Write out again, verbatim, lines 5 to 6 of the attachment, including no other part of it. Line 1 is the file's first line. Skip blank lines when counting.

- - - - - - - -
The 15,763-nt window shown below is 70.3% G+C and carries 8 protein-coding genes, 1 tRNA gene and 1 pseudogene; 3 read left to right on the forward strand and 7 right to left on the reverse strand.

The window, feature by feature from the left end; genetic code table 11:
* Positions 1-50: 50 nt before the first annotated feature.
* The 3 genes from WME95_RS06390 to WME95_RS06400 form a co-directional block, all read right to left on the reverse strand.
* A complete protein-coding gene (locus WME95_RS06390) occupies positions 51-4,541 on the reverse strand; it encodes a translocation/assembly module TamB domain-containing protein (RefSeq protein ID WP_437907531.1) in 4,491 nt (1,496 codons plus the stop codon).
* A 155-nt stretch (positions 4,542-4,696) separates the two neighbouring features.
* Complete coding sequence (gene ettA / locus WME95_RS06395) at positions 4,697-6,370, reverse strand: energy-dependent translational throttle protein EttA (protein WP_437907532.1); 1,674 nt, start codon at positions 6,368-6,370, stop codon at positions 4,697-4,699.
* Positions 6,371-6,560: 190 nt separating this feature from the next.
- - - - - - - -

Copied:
* A complete protein-coding gene (locus WME95_RS06390) occupies positions 51-4,541 on the reverse strand; it encodes a translocation/assembly module TamB domain-containing protein (RefSeq protein ID WP_437907531.1) in 4,491 nt (1,496 codons plus the stop codon).
* A 155-nt stretch (positions 4,542-4,696) separates the two neighbouring features.